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August Construction Climbs 8 percent

By Mark S. Kuhar

At a seasonally adjusted annual rate of $424.7 billion, new construction starts in August advanced 8 percent, according to McGraw-Hill Construction, a division of The McGraw-Hill Companies. The gain followed a 10 percent decline in July, and continued the fluctuating pattern that’s been present in recent months. The pickup for total construction in August was the result of greater activity for each of construction’s three main sectors – nonresidential building, residential building, and nonbuilding construction. Highways and bridges, however, plunged 21 percent in August.

“During the first five months of this year, total construction had trended downward, but over the next three months an up-and-down pattern has emerged,” said Robert A. Murray, vice president of economic affairs for McGraw-Hill Construction. “This suggests that construction starts are beginning to stabilize after the earlier loss of momentum.”

Nonbuilding construction in August climbed 13 percent to $143.0 billion, making a partial rebound after plunging 23 percent in July. The dams and river/harbor development category surged 283 percent, reflecting the boost coming from $1.5 billion for work on the Olmsted Dam in Kentucky, as well as $260 million for the Calaveras Dam replacement project in California. Sewer and waste disposal construction was also strong in August, advancing 64 percent, with support coming from the start of a $463 million chemical weapons storage and disposal facility in Colorado. Regarding the drop for highways and bridges, Murray noted, “Of the various project types, highway and bridge construction received the most support from federal stimulus funds over the past two years, but that support has diminished substantially during 2011.”

Nonresidential building in August grew 7 percent to $153.6 billion (annual rate). The institutional side of the nonresidential market showed a strong gain for healthcare facilities, which jumped 107 percent. The public building category climbed 55 percent in August from its low July amount. The amusement-related category in August increased 18 percent.

Heading downward in August was the educational building category, which fell 7 percent despite groundbreaking for a $95 million high school in Maryland and an $86 million biomedical research facility in Minnesota. Also retreating in August were churches, down 11 percent; and transportation terminals, down 8 percent.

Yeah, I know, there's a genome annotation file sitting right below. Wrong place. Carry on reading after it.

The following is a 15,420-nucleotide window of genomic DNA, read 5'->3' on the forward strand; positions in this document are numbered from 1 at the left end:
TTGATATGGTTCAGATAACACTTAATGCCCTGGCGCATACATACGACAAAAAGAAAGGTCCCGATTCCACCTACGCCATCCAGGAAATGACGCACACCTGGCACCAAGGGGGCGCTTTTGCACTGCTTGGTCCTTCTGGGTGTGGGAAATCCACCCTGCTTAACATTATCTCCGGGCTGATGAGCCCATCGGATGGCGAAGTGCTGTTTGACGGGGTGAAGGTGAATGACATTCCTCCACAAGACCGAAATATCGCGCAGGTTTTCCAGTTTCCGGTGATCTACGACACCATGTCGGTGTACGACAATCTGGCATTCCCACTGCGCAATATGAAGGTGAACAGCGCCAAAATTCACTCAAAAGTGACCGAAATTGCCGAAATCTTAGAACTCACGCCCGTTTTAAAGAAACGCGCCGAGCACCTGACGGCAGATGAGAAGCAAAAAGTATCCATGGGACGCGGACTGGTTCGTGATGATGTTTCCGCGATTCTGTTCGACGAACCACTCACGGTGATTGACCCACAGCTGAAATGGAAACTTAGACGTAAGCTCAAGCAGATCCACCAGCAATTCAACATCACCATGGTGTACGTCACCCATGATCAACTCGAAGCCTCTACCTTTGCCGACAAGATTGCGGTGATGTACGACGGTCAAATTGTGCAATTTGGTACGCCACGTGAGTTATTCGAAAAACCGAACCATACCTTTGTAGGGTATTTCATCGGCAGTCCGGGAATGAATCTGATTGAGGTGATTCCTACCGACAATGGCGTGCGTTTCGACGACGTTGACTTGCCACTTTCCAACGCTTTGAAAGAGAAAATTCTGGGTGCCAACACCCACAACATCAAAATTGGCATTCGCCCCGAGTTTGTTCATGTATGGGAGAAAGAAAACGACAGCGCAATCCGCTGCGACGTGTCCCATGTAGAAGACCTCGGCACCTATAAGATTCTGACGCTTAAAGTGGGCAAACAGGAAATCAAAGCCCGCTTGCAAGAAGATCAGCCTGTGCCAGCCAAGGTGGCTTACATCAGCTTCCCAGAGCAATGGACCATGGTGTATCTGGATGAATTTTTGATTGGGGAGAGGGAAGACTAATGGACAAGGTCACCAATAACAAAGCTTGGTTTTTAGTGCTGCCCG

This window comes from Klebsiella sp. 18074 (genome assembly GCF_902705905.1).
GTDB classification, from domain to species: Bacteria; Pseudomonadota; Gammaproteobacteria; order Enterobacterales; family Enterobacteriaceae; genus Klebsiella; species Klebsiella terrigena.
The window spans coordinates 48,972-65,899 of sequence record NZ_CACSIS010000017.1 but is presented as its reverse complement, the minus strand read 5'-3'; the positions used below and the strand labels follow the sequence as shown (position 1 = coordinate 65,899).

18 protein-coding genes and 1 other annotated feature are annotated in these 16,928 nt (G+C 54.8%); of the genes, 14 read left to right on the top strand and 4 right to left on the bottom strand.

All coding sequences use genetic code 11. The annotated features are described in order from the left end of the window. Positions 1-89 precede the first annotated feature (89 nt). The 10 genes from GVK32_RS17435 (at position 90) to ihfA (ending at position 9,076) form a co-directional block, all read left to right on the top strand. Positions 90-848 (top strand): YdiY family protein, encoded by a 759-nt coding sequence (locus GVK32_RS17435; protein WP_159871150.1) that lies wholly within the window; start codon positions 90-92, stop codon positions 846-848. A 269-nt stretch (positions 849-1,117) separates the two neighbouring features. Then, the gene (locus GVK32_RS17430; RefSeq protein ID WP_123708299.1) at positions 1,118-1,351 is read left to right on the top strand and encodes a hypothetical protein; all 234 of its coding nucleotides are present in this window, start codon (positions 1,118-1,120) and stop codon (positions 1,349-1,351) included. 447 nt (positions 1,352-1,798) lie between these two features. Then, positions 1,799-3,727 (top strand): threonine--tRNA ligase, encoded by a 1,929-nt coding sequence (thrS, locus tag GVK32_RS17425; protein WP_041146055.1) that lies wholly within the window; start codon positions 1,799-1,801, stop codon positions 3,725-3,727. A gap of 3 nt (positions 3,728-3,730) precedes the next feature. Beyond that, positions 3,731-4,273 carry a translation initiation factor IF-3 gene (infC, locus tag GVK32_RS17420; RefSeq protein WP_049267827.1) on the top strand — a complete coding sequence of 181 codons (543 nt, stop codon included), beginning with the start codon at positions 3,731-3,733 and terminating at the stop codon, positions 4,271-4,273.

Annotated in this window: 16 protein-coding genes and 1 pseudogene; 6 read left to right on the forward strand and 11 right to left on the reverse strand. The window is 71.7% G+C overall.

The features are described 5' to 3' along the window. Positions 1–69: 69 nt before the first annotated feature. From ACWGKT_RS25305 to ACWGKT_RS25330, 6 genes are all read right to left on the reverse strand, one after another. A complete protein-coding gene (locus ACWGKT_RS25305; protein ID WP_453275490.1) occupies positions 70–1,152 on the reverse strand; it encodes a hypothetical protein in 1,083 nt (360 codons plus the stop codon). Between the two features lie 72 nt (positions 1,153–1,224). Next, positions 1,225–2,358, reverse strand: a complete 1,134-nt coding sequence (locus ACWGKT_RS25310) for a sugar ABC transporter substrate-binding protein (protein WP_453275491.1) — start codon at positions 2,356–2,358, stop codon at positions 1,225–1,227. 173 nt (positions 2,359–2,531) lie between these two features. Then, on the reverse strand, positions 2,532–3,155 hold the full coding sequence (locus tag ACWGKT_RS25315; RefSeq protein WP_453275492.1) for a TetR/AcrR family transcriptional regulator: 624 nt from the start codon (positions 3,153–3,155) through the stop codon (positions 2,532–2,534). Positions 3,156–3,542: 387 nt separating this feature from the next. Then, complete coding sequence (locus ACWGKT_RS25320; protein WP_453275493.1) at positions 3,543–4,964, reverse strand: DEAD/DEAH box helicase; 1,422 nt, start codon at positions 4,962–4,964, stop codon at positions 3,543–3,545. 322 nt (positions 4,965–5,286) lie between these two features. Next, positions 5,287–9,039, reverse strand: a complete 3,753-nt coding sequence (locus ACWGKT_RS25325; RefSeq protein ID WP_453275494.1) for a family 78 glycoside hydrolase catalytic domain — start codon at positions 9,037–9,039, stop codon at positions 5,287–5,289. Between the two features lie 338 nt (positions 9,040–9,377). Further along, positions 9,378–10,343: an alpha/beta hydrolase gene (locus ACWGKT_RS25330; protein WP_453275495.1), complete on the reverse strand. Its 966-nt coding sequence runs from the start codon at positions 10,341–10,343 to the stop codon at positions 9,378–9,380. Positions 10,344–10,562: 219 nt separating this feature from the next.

The commercial side of the nonresidential market showed a mixed pattern by project type. Hotel construction surged 125 percent from a weak July. Warehouse construction grew 30 percent, while store construction advanced 18 percent. Moving in the opposite direction was office construction, which fell 18 percent in August. A steeper decline was reported for the manufacturing building category, which retreated 62 percent from July.

Residential building, at $128 billion (annual rate), increased 4 percent in August. Most of the upward movement came from multifamily housing, which rose 15 percent in August, continuing the trend that has been present for much of 2011. Large multifamily projects in New York, Boston and Los Angeles reached groundbreaking in August. Through the first eight months of 2011, the top five metropolitan areas in terms of the dollar amount of multifamily projects were – New York, Washington D.C., Boston, Chicago and Los Angeles.

Sin­gle family housing in August managed to edge up 1 percent, as the pattern of recent months suggests that activity is stabilizing at a low volume after the declines witnessed earlier in 2011. The pace for single family housing in August, in dollar terms, was still 2 percent below the average monthly pace that was shown during 2010.